Technology and Competitive Advantage



Authors: Anil Kumar Kartham,
Faculty Associate
ICMR (IBS Center for Management Research).

Does Technology Matter?

Top executives of organizations are increasingly looking at IT as a source of competitive advantage. IT department is becoming an inalienable part of a business enterprise. Chief information officers are part of top management team. But, does IT deserve so much attention? Can it actually deliver strategic value it boasts of? The article discusses the strategic importance of IT.

Strategy decisions in organizations are increasingly getting dependent on technology adoption decisions1. The interdependency of strategy and technology can be traced to the Second World War when globalization & technological development speeded up massive war effort. War effort needed high levels of hierarchical organizational design & control mechanisms. After the war, strategy got integrated with organizational design decisions influenced by the then dominant industrial technologies. Metaphors influence the way an organization functions. People leading organizations choose dominant technologies of their time to coin metaphors for their organizations. They also ensure that tools are developed to support the metaphors that express their views. As the metaphors become popular, they become self-fulfilling prophecies till the technological paradigm is replaced by a new technology. Two dominant metaphors emerged since the Second World War. The First was "strategy as organization." This metaphor was coined to emphasize the necessity of structuring firms for deployment of resources on a global scale. The second was "strategy as network." This metaphor motivated firms to deploy computer systems to manage their complex activities that spanned across the globe.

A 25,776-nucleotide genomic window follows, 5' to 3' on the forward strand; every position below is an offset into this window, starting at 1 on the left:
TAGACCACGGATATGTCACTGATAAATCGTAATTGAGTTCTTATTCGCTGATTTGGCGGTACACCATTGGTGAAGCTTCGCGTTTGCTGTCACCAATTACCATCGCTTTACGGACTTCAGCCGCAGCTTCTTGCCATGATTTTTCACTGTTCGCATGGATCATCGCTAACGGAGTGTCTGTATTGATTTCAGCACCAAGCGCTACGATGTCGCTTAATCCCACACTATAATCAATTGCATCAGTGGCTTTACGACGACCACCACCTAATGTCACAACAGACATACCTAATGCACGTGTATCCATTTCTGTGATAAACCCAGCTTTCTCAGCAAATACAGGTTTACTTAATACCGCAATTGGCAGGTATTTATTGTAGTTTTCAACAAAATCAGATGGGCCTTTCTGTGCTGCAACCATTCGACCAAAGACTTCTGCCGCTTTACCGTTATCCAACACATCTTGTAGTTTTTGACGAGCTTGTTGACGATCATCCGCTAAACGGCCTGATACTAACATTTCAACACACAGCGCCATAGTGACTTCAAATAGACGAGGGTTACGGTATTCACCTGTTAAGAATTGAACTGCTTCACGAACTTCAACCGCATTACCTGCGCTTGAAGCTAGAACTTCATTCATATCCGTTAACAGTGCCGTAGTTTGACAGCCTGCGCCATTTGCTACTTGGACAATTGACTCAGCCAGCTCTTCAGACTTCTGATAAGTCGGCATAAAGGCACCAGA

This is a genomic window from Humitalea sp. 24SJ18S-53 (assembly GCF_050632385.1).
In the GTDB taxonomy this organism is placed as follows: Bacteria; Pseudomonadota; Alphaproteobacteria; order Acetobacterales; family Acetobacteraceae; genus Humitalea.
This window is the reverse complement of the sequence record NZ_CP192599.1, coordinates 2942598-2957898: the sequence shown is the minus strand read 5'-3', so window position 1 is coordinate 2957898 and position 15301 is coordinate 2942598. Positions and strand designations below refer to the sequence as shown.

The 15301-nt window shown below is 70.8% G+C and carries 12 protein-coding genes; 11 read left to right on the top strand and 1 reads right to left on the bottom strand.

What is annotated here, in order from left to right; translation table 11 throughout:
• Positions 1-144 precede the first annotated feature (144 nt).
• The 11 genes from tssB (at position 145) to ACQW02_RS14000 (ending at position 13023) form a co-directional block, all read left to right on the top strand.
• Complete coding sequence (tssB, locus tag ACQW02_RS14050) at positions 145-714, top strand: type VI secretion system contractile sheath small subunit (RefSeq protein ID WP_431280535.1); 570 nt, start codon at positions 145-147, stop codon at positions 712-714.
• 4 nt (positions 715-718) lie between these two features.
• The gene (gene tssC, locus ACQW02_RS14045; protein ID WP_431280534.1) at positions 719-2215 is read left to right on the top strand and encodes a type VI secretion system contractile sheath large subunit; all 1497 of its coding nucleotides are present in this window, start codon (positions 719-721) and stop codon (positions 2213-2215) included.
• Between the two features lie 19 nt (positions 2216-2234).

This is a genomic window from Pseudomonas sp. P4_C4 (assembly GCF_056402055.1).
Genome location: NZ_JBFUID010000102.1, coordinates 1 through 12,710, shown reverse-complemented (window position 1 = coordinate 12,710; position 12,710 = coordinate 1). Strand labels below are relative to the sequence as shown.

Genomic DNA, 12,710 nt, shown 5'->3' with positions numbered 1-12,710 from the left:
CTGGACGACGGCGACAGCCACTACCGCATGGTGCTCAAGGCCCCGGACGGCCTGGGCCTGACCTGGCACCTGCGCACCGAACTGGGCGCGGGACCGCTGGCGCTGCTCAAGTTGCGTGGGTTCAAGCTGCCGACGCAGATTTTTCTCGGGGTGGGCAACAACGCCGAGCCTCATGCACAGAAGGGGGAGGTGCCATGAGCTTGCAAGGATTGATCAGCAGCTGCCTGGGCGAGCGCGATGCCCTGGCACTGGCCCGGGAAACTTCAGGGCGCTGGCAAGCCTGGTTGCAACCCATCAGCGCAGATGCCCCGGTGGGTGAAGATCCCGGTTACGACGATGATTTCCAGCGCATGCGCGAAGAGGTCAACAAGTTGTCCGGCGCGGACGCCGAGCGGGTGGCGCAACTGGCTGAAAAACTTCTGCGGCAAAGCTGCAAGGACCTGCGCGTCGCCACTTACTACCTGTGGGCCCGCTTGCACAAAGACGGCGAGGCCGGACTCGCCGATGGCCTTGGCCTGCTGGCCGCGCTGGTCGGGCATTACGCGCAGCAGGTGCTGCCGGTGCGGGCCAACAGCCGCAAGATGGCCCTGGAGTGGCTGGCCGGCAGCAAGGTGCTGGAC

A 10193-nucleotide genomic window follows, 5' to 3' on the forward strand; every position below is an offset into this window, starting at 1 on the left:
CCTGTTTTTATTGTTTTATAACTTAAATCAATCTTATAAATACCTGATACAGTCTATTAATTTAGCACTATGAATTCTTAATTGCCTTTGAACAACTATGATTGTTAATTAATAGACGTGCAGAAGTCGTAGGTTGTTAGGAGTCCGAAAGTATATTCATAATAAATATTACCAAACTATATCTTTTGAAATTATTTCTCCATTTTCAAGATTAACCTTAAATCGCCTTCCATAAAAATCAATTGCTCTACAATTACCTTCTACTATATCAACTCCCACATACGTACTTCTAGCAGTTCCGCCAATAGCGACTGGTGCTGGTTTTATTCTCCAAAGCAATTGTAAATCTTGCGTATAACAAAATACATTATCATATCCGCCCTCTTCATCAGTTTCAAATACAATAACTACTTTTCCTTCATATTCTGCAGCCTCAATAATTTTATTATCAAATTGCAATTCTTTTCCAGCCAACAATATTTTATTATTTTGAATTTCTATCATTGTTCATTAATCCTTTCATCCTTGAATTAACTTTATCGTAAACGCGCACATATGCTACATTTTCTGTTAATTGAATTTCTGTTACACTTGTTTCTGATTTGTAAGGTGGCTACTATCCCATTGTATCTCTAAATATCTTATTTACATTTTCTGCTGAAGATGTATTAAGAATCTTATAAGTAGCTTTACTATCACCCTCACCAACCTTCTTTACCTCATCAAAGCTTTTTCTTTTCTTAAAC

Strategy as Network

Growth of trade & FDI is reflected well in the expansion of production networks. In yesteryears, production of many final goods was done at one location. Later the manufacturing activity was broken down into separate steps. Each step was conducted at a location that offered lowest cost option. As a result, significant portion of international trade & FDI included exchange and production of parts and components, instead of exchange and production of final consumer goods. Today, globalization of producing individual goods has reached such a level that it is difficult to identify the nationality of products. According to a WTO report published in 1998, of the automobiles produced in the US, US accounts for only 37% of the value added.

Technological progress made in the fields of transport, communications, and data processing has played a key role in FDI inflows & establishment of cross-border production networks. Between early 1980s and mid 1990s, technological improvements led to a 70% decline in sea freight unit costs. Increased reliance on air shipments, growth of express services (over night & two-day delivery) greatly facilitated the shipment of components for processing at different locations. Low-cost of long-distance telephone rates, development of fax machines, and advent of internet have helped MNCs in coordinating production at dispersed locations closely.

Next >>

1] Instinctive Strategy: Organic Organizations Rule, By: Oliver, Richard W., Journal of Business Strategy, Sep/Oct2002, Vol. 23, Issue 5.